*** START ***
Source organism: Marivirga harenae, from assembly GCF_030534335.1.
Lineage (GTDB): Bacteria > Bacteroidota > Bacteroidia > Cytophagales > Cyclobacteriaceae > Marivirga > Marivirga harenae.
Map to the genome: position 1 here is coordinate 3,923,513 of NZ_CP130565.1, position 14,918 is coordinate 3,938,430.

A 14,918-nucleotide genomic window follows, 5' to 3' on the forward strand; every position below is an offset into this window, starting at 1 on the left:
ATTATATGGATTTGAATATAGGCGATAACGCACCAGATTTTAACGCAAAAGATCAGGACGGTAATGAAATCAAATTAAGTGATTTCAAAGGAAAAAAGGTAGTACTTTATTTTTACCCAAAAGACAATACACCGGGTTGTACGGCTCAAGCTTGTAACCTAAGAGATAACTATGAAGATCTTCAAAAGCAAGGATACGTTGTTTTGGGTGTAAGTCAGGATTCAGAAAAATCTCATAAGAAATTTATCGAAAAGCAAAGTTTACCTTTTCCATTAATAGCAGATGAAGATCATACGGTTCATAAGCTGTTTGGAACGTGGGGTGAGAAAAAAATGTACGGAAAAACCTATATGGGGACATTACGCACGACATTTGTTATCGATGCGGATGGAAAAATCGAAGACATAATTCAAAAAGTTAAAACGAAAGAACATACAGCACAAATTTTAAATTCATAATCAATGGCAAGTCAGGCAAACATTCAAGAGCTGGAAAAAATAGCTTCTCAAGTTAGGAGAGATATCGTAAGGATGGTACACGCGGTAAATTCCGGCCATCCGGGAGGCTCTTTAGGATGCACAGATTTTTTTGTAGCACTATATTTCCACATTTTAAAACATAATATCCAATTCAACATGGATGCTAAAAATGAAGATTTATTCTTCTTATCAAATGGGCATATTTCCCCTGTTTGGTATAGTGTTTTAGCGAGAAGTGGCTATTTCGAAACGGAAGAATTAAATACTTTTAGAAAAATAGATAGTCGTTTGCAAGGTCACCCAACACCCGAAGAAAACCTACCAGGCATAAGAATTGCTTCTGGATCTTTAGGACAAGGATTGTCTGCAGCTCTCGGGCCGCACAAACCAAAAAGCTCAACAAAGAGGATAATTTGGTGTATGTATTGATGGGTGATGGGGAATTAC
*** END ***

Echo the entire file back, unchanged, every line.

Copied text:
Source organism: Marivirga harenae, from assembly GCF_030534335.1.
Lineage (GTDB): Bacteria > Bacteroidota > Bacteroidia > Cytophagales > Cyclobacteriaceae > Marivirga > Marivirga harenae.
Map to the genome: position 1 here is coordinate 3,923,513 of NZ_CP130565.1, position 14,918 is coordinate 3,938,430.

A 14,918-nucleotide genomic window follows, 5' to 3' on the forward strand; every position below is an offset into this window, starting at 1 on the left:
ATTATATGGATTTGAATATAGGCGATAACGCACCAGATTTTAACGCAAAAGATCAGGACGGTAATGAAATCAAATTAAGTGATTTCAAAGGAAAAAAGGTAGTACTTTATTTTTACCCAAAAGACAATACACCGGGTTGTACGGCTCAAGCTTGTAACCTAAGAGATAACTATGAAGATCTTCAAAAGCAAGGATACGTTGTTTTGGGTGTAAGTCAGGATTCAGAAAAATCTCATAAGAAATTTATCGAAAAGCAAAGTTTACCTTTTCCATTAATAGCAGATGAAGATCATACGGTTCATAAGCTGTTTGGAACGTGGGGTGAGAAAAAAATGTACGGAAAAACCTATATGGGGACATTACGCACGACATTTGTTATCGATGCGGATGGAAAAATCGAAGACATAATTCAAAAAGTTAAAACGAAAGAACATACAGCACAAATTTTAAATTCATAATCAATGGCAAGTCAGGCAAACATTCAAGAGCTGGAAAAAATAGCTTCTCAAGTTAGGAGAGATATCGTAAGGATGGTACACGCGGTAAATTCCGGCCATCCGGGAGGCTCTTTAGGATGCACAGATTTTTTTGTAGCACTATATTTCCACATTTTAAAACATAATATCCAATTCAACATGGATGCTAAAAATGAAGATTTATTCTTCTTATCAAATGGGCATATTTCCCCTGTTTGGTATAGTGTTTTAGCGAGAAGTGGCTATTTCGAAACGGAAGAATTAAATACTTTTAGAAAAATAGATAGTCGTTTGCAAGGTCACCCAACACCCGAAGAAAACCTACCAGGCATAAGAATTGCTTCTGGATCTTTAGGACAAGGATTGTCTGCAGCTCTCGGGCCGCACAAACCAAAAAGCTCAACAAAGAGGATAATTTGGTGTATGTATTGATGGGTGATGGGGAATTAC